Native American traditions

When Heart O’ the Hills Camp was just a concept, Director Kitty Magee gathered her most camp-experienced friends, notably Diane Martin Baker and Mary Butterworth, to establish all of our beloved traditions. They settled on a Native American theme, and named the Pawnee and Shawnee Rosie-horsebk-smTribes after tribes that had at one time or another passed through these hills. The Lodge, Indian Dwellings, Abrigo and Adobe Village all got their names because of this theme.

As a college student, I had the opportunity to take an interesting course on Native American studies. In my reading, I came across the concept of “orenda” and was immediately captivated (Kitty, Di and Butter were so smart! How did they know these things?). Orenda comes from the Iroquois and is not a notion that can be easily summarized, but my own brief interpretation at the time was “healing spirit”. Perfect name for our wellness center!

Since that time, I have come across another interesting practice that we at Heart O’ the Hills borrow from Native Americans. I read that it was customary for the squaws to gather their daughters on the highest hilltops, where they would sit and talk about important things. We call that “tribe hill”! “The Heart’s” tradition was longstanding before I read that it was a real thing, and I was delighted.

There was also a blip in a book* I read by pair of brothers who had been kidnapped by Apaches and Comanches in the Hill Country. Among other things, their story describes in detail how Indians celebrated after an important occasion by singing, dancing, yelling, and beating on drums. Sounds to me a lot like our pep rallies and the Front Lawn ceremony after Tribe Hills.

One more discussion I paid close attention to at the national convention of American Camp Association. As most people know, Indians deserving
merit earned feathers for trust, honor, strength, wisdom, power, and more qualities. It would be disrespectful to hide the feather; by wearing it in their headbands, they would be reminded of how to behave. A young brave with only one or two feathers wore theirs hanging down from the headband. But a warrior whose headband was abundantly filled with feathers—such as our Chieftains’ headdresses—would sometimes opt to wear one or two feathers pointing upward as a symbol of distinction. Sometimes feathers were attached to a pole to carry if the headdress filled up. Just like camp!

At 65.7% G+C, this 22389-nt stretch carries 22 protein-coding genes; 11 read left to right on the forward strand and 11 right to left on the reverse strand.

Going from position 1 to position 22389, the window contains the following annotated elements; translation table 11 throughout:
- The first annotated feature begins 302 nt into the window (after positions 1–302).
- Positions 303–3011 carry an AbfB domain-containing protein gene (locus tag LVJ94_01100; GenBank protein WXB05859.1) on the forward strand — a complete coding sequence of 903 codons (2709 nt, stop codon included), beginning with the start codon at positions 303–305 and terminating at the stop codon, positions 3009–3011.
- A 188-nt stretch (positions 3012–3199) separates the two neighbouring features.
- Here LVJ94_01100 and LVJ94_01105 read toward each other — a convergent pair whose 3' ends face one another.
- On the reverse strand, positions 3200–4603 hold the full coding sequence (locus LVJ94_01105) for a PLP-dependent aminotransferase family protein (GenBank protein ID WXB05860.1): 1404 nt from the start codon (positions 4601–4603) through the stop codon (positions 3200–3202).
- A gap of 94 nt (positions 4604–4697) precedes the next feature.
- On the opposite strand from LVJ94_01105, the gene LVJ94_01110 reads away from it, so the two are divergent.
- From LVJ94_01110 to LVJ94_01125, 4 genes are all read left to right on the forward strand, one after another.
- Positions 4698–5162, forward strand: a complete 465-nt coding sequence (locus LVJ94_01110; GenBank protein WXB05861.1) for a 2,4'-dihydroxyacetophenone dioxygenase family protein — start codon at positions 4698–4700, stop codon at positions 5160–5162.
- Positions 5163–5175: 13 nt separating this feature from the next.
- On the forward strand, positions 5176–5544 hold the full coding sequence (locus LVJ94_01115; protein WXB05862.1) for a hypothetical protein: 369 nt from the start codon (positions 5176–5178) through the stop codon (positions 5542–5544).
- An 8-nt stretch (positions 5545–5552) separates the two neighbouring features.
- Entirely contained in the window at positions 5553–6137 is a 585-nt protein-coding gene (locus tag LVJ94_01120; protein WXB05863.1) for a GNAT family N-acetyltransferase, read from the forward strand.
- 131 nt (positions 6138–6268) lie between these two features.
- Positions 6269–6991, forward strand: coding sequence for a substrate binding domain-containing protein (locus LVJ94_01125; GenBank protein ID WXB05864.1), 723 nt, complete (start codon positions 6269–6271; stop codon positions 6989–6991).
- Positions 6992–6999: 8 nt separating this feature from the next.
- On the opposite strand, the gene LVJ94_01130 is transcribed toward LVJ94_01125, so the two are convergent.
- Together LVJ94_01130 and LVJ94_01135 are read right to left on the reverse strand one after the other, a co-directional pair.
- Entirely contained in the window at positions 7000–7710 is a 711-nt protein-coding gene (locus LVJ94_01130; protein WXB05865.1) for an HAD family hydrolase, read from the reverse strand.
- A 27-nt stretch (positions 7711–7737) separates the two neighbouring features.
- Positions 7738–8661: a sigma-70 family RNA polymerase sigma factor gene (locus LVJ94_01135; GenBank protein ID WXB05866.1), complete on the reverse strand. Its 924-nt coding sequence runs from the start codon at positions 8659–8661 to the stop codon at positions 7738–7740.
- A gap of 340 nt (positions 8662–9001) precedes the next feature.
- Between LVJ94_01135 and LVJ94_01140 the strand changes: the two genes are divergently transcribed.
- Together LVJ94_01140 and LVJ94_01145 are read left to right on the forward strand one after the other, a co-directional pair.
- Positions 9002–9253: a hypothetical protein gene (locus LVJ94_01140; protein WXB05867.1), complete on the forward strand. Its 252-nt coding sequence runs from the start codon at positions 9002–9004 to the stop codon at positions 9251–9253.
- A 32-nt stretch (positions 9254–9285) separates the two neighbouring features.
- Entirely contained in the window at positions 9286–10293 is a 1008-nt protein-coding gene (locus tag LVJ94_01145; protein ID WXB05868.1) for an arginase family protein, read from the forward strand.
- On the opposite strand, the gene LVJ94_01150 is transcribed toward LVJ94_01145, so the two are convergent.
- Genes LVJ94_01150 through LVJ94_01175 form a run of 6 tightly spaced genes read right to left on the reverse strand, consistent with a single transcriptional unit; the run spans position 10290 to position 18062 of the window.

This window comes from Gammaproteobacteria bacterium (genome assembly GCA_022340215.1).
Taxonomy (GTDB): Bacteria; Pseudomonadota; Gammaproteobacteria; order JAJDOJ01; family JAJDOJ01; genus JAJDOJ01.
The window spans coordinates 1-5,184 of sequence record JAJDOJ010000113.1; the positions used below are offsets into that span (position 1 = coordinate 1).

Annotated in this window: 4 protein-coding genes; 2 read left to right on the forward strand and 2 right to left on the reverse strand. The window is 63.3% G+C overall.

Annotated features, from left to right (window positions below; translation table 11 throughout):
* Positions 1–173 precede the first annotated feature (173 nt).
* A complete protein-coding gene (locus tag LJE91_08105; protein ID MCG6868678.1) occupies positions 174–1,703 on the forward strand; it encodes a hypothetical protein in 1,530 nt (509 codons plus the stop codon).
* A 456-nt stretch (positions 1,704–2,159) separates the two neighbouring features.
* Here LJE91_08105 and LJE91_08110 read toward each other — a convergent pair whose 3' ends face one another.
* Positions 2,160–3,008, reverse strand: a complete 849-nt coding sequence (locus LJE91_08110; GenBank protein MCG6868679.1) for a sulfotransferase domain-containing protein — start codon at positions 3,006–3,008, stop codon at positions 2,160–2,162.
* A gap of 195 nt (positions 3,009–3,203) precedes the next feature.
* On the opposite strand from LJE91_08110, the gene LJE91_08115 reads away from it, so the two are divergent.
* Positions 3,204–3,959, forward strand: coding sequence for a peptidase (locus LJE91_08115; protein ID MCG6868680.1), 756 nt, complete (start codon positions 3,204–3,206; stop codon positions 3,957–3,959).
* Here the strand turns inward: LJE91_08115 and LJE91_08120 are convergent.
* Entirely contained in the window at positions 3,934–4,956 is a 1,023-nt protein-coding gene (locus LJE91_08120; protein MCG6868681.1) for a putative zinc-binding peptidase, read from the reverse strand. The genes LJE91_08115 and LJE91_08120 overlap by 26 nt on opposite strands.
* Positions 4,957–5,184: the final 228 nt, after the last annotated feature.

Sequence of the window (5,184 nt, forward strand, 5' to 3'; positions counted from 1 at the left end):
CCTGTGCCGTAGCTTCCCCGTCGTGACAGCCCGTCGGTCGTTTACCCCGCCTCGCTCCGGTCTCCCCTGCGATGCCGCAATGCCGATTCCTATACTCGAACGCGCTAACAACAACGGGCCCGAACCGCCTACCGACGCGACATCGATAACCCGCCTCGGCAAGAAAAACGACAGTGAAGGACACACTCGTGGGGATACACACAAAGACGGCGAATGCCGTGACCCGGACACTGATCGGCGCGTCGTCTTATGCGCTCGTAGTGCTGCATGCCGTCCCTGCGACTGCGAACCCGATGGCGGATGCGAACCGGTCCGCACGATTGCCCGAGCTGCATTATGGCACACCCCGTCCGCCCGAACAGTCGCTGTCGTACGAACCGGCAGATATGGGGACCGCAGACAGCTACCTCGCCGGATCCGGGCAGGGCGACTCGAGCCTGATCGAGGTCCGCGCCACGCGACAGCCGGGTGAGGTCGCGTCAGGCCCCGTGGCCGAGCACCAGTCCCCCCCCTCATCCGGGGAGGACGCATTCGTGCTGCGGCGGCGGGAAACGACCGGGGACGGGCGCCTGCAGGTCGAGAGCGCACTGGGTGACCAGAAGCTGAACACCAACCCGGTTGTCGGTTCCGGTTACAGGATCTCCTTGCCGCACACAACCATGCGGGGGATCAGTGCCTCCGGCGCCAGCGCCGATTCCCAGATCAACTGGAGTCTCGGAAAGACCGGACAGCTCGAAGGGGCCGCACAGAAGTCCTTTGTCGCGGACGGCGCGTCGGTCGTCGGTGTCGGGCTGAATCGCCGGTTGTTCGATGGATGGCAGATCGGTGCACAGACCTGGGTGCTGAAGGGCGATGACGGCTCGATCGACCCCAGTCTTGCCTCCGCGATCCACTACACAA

There has been a good bit of national discussion about Native Americans being parodied by summer camps, schools and other organizations. We have had Native American counselors and campers in the past, and I have quizzed them about how they feel in The Heart’s treatment of Native Americans, and they have confirmed that they felt respected and honored rather than spoofed. As long as we continue to esteem and educate, I hope that Kitty, Di and Butter’s portrayal of the Indian theme can continue here!

*“The Boy Captives,”  Clinton L. Smith, original copyright 1927. The Boy Captives Being the True Story of the Experiences and Hardships of Clinton L. Smith and Jeff D. Smith Among the Comanche and Apache Indians During the Early Days- The Only Two Brothers Ever Known to Endure the Same Hardships of Captivity and Get Back Alive.

About the Author

Jane Ragsdale

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Jane Ragsdale (Mrs. Dick Howell) is the director of Heart O’ the Hills. She was a Heart camper and counselor, and served as program director from 1978-87. She has been one of the owners since 1976, and director since 1988.

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